Sexual Abuse: A Journal of Research and Treatment [saj] pp615-sebu-450814 October 3, 2002 14:20 Style ﬁle version June 4th, 2002
Sexual Abuse: A Journal of Research and Treatment, Vol. 15, No. 1, January 2003 (
Trait Empathy and Criminal Versatility
in Sexual Offenders
Stephen W. Smallbone,
and Donna Hourigan
Associations between trait empathy and criminal versatility were examined in a
sample of 88 incarcerated adult sexual offenders (29 extrafamilial child molesters,
26 intrafamilial child molesters, and 33 rapists). Considerable criminal versatil-
ity was observed, with 60% of the whole sample and 88% of recidivist offenders
having previous convictions for nonsexual offenses. Regression analyses showed
signiﬁcant associations between trait empathy and nonsexual offense convictions,
but not between trait empathy and sexual offense convictions. More speciﬁcally,
greater involvement inviolentoffending(e.g., assault,robbery) wasassociatedwith
lower levels of empathic concern and higher levels of fantasy. Greater involvement
in miscellaneous (e.g., trafﬁc, drug, public order) offending was associated with
lower levels of empathic concern. We argue that insufﬁcient theoretical and em-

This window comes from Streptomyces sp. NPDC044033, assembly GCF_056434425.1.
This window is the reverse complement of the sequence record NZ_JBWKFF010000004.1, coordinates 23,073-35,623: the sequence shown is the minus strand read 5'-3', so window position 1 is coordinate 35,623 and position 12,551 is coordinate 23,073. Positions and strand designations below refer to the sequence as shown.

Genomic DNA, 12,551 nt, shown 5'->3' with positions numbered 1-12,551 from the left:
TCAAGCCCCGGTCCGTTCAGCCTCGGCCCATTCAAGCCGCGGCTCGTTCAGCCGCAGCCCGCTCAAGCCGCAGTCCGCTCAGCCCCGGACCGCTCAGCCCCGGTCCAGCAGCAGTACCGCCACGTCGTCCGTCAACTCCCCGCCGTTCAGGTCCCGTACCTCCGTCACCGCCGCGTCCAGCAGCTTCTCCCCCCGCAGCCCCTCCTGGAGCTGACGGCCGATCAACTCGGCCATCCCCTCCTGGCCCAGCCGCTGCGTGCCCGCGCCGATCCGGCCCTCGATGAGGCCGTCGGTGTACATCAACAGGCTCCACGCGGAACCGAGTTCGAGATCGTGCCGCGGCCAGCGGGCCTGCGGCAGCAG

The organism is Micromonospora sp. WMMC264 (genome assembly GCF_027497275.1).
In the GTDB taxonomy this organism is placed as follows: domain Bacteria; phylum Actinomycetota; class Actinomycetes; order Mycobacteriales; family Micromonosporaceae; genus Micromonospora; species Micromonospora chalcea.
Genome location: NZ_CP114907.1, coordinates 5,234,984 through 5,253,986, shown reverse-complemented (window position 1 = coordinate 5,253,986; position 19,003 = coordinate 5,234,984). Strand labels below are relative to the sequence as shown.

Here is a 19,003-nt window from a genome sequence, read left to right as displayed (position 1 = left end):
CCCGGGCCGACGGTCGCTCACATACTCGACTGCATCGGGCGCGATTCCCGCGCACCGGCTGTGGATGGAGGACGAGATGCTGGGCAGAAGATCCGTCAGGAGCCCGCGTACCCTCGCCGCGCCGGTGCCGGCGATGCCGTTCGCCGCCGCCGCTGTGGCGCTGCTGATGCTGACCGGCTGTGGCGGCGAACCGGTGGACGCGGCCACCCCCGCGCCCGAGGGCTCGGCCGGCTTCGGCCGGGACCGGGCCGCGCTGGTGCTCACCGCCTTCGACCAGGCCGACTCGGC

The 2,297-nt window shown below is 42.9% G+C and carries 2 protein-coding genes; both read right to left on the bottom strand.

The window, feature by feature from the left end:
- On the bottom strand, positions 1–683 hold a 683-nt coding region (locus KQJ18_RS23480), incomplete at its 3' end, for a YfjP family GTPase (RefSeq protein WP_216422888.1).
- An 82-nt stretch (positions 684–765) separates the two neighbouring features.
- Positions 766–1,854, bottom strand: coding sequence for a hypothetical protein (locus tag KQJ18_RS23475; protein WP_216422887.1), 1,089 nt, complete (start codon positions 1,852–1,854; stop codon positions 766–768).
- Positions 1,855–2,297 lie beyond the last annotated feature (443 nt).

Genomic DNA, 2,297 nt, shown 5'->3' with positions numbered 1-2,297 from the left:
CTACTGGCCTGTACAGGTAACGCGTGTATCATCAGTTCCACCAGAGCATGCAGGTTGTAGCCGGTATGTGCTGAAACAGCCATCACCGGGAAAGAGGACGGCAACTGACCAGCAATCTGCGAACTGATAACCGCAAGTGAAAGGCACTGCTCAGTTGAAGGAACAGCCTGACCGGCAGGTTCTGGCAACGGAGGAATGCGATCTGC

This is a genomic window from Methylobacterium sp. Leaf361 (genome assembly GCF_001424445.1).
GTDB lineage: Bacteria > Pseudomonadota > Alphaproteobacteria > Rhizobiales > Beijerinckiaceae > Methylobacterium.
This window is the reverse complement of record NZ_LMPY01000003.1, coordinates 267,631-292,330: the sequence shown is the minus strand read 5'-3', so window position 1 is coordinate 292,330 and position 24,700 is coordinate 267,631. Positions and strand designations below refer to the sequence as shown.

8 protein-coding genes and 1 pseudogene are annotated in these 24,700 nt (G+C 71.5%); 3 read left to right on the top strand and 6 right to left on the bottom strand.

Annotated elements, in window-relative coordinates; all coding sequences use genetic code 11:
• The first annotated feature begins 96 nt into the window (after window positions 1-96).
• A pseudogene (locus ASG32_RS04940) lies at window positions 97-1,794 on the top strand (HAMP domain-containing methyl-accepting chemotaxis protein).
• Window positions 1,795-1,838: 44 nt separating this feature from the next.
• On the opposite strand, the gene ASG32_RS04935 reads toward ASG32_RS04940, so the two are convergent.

pirical attention has historically been given to criminal versatility among sexual
offenders, especially among child molesters. In particular, we suggest that devel-
opments in empathy training for sexual offenders may beneﬁt from distinguishing
needs of criminally versatile and non-versatile sexual offenders. More knowledge
about trait empathy in sexual offenders, and about situational factors that may
override otherwise normal empathic responsiveness, is needed.
KEY WORDS: sexual offenders; empathy; criminal versatility.
Broad agreement exists amongcliniciansand researchers that empathy (or the
lack of it) plays a signiﬁcant role in the perpetration of sexual offenses (Marshall,
Anderson, & Fernandez, 1999), and thishas been reﬂected in the widespread incor-
poration of empathy training in treatment programs for sexual offenders (Knopp,
Freeman-Longo, & Stevenson, 1992; Sapp & Vaughn, 1991). However, empirical
School of Criminology and Criminal Justice, Grifﬁth University, Queensland, Australia.
School of Applied Psychology, Grifﬁth University, Queensland, Australia.
To whom correspondence should be addressed at School of Applied Psychology, Mt Gravatt Campus,
Grifﬁth University, Queensland 4111 Australia; e-mail: firstname.lastname@example.org.
2003 Plenum Publishing Corporation